The U.S.G.A. and R&A Should Adopt This Playoff Format (Among Other Things)


Hacker (real name) came up fifteen dollars short on Sunday—something that hardly ever happens. He doesn’t count the money when he collects it before the Sunday Morning Group tees off, and he doesn’t keep track of who has paid and who hasn’t, yet the total is almost always exactly right. I know that I wasn’t the one who forgot to pay, because I’ve been on Martha’s Vineyard with my family. I’ve played golf just once, at Farm Neck Golf Club, the course I shared last summer with my close personal friend the President of the United States: 


There’s a new sign near the first green:


They used to ask people to play in four hours and fifteen minutes; four hours is better, although three and a half would be better still. I went as a single, and was grouped with a retired guy and two of his grandsons, who were in high school. They hadn’t played much golf before, but both of them were baseball players, and every so often they really clobbered the ball.


I had missed the previous Sunday at home, too, because I was playing in a two-day amateur tournament at Richter Park Golf Course, a terrific muny about forty minutes from where I live. Three S.M.G. guys—Rick, Tony, and I—played in the senior division, and we did pretty well:


After 25 holes, I was tied, for about five seconds, with the guy who eventually won, but then I had some problems, including a quadruple bogey (from the middle of the fairway) on the eleventh hole. Still, the tournament was fun. And the guys who didn’t play at Richter had fun, too, because on Sunday S.M.G. had its first playoff of the year, after three teams tied at 16 under par. I’m kind of sorry I wasn’t there, because our playoff formats are the best in golf. On Sunday, the guys came up with a new one, in which the tied players had to sit in a chair on the patio and throw a ball onto the practice green by bouncing it off a picnic-table bench, closest to the hole:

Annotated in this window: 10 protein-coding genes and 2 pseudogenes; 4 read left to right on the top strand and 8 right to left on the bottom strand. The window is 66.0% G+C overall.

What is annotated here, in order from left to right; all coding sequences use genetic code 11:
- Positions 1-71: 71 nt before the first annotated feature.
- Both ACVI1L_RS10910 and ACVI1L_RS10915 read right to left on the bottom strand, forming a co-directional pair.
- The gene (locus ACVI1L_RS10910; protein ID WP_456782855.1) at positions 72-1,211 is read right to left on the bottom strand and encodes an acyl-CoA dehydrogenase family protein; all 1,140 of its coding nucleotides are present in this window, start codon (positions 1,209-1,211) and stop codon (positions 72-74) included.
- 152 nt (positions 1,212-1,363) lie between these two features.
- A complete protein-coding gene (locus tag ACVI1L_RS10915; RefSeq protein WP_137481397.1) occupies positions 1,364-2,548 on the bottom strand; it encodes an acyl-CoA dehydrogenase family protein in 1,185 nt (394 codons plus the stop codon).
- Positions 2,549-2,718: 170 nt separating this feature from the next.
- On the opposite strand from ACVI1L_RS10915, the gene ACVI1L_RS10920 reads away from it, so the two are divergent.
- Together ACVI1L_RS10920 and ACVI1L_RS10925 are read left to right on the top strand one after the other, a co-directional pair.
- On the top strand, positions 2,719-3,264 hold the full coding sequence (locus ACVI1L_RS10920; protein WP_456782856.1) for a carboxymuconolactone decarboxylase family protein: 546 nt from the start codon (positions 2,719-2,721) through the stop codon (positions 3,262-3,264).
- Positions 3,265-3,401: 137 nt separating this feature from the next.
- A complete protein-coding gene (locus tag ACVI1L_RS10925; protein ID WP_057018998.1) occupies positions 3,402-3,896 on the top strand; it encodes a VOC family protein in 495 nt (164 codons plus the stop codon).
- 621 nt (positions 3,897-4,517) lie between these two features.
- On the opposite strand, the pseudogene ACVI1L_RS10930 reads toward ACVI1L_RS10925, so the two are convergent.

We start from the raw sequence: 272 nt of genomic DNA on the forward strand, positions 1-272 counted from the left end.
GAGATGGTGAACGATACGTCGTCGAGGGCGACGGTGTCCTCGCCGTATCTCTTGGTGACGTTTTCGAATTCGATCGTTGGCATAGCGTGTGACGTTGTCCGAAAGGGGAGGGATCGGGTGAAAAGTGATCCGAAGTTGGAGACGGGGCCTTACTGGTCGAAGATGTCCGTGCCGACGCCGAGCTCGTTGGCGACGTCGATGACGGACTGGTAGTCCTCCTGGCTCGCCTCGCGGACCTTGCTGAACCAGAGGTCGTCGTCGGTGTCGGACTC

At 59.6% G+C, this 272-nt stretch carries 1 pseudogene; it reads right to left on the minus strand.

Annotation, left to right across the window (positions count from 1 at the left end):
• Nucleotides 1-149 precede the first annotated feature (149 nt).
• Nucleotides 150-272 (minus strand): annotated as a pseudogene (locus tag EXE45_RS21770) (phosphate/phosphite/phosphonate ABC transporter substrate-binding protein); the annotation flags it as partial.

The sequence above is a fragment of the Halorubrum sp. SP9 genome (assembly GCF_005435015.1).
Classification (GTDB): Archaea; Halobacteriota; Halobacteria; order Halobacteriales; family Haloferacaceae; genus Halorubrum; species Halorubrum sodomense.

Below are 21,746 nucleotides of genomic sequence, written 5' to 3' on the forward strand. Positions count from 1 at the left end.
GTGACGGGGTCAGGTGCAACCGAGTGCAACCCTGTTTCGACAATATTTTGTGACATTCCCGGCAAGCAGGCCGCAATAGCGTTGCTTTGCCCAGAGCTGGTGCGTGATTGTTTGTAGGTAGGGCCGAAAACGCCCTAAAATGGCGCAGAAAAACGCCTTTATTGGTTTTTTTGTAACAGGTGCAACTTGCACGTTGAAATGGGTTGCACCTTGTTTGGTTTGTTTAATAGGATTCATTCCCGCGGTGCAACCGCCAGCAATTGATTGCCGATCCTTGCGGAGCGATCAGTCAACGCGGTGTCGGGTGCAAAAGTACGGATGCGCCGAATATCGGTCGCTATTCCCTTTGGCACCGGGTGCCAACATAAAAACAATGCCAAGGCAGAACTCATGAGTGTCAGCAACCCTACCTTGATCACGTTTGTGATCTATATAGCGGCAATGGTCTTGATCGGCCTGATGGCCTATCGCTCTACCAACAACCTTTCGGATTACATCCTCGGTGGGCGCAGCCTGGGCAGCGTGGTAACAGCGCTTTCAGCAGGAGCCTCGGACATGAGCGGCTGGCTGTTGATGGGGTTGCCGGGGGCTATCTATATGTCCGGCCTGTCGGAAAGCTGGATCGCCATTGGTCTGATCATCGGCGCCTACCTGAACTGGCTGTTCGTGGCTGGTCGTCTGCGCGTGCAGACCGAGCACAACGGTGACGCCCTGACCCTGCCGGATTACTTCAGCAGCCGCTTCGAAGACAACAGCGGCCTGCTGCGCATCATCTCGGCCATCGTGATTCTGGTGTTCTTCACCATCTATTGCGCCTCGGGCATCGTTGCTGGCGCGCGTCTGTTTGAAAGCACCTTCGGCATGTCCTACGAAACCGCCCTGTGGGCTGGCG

Hacker (who took the photo above, and the one at the top of this post) sent me a report:
Barney chose the bench to bounce the ball off of, and we made the guys sit on the far side of the round table, about nine feet from the bench. The stymie rule was in effect, as always, and we decided that any ball would count, even if it was off the green. We were worried at first that no one would be able to hit the bench, but that turned out not to be an issue, because Stan was the only one who missed it.
I’ll be back home soon—too late for that playoff, but just in time for the Men’s Member-Guest.

Let’s Take a Closer Look at Larry David’s Golf Warm-Up Routine

P1080271 On the day the Secret Service searched my golf bag—at Farm Neck Golf Club, on Martha’s Vineyard—I also watched Larry David warming up on the driving range. The photo above (you will recall) shows the first part of his routine. And here’s the second part: P1080267 Several readers have asked how these warm-up components are connected. With graceful swoops? With tiny hops? With deep knee bends? Showing is easier than describing, and, I’m happy to say, I shot some video. Here’s what it looks like fully assembled:

I also took some more pictures of the Secret Service, because my wife, our daughter, her husband, and I ran into the President’s entourage again, that night in Oak Bluffs, where we had also gone to dinner. I recognized some of the guys from the golf course. The ones on the balcony (across the street from the Sweet Life Cafe, where the adult Obamas were eating) were unzipping their “golf bag.” The guys with the untucked shirts are Secret Service agents.


This morning, Tim-o and his daughters came over from Wood’s Hole. Their ferry was escorted by two Coast Guard boats with machine guns mounted at the bow. Every time a non-Coast Guard boat came within a couple of hundred yards of the ferry, Tim-o said, one of the Coast Guard boats would zoom ahead to shoo it away.

coast guard

Golf on Martha’s Vineyard With the President of the United States

Making the turn, Farm Neck Golf Club, Oak Bluffs, Massachusetts, August 11, 2013.

Making the turn, Farm Neck Golf Club, Oak Bluffs, Massachusetts, August 11, 2013. The thing the guy in the blue shirt is holding isn’t an attache case.

I knew the President was about to arrive on Martha’s Vineyard because my cell-phone reception suddenly went from no bars to three. The Obamas are staying about two miles down the road from where my wife and I are staying, and because their house is close to the road all traffic is being diverted around it. That has made the road much quieter than it usually is—a second benefit. And this afternoon Alan, Leslie, Wendy, and I played golf nine holes ahead of him, at Farm Neck Golf Club, in Oak Bluffs.

Leslie, twelfth hole, Farm Neck.

Leslie, twelfth hole, Farm Neck.